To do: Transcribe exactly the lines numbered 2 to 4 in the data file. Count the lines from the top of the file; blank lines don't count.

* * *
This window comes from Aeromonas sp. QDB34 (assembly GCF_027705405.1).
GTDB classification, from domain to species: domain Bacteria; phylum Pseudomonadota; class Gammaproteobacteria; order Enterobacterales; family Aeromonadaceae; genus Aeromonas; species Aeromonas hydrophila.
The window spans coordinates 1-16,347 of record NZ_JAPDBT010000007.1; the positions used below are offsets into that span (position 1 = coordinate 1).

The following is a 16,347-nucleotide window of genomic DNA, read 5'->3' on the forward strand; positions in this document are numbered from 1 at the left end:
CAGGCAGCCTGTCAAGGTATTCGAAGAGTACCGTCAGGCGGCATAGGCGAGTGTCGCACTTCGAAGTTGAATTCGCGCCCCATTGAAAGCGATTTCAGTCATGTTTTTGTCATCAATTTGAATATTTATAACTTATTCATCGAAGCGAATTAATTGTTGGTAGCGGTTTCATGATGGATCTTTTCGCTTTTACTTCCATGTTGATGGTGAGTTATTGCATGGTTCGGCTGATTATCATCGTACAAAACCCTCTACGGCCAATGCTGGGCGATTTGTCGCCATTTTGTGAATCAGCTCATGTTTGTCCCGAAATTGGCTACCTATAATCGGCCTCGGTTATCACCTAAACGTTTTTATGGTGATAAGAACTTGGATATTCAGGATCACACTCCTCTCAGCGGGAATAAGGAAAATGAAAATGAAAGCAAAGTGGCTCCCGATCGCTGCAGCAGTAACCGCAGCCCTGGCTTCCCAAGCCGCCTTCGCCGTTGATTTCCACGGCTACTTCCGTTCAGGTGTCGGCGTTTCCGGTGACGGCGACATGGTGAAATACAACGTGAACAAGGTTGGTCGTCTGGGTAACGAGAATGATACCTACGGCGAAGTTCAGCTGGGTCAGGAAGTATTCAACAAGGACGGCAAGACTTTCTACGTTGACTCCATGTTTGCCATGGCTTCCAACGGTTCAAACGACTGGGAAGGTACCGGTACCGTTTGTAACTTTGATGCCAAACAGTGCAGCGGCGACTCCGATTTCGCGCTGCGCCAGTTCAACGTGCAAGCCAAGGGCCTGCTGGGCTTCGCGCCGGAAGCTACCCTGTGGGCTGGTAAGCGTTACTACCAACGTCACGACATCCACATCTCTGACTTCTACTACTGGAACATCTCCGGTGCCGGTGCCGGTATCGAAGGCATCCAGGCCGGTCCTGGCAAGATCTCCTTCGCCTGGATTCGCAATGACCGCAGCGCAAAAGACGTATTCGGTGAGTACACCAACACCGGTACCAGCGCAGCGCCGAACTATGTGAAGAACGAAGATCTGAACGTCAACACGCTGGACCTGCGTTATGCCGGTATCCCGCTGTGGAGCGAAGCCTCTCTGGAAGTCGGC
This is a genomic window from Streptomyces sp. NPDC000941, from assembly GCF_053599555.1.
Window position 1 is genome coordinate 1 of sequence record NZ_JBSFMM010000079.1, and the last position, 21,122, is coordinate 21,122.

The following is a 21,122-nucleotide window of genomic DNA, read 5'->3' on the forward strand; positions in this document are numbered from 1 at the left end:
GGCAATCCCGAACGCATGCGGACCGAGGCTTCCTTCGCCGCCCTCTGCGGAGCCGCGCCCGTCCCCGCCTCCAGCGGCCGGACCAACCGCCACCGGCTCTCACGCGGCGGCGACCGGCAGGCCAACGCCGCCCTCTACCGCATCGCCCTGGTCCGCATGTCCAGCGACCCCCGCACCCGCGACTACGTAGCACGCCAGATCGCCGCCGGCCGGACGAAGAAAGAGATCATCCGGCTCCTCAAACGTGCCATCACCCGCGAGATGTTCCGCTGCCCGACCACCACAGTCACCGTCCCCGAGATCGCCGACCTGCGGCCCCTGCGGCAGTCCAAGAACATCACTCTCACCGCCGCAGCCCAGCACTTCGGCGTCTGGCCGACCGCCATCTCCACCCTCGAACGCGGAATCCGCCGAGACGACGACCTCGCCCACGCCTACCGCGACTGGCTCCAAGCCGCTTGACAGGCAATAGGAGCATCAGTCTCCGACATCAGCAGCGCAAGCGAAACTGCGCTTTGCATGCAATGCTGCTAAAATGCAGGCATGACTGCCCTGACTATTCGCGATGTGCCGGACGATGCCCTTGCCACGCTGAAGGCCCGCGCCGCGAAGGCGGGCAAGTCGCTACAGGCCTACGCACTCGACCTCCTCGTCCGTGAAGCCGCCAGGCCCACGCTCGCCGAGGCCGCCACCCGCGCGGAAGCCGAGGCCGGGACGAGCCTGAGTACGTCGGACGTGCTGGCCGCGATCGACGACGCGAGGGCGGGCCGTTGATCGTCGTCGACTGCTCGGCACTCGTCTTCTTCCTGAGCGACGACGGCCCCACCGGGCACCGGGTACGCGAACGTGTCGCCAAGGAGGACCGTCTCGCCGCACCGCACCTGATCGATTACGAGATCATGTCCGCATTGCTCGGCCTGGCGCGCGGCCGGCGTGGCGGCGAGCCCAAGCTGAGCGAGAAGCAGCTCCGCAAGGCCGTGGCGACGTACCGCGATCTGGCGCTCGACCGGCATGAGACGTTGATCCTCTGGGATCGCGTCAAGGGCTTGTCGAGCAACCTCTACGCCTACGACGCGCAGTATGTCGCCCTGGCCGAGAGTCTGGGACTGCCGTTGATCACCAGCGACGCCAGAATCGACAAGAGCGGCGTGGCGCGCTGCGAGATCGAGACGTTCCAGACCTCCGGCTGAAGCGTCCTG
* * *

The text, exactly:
GTDB classification, from domain to species: domain Bacteria; phylum Pseudomonadota; class Gammaproteobacteria; order Enterobacterales; family Aeromonadaceae; genus Aeromonas; species Aeromonas hydrophila.
The window spans coordinates 1-16,347 of record NZ_JAPDBT010000007.1; the positions used below are offsets into that span (position 1 = coordinate 1).

The following is a 16,347-nucleotide window of genomic DNA, read 5'->3' on the forward strand; positions in this document are numbered from 1 at the left end: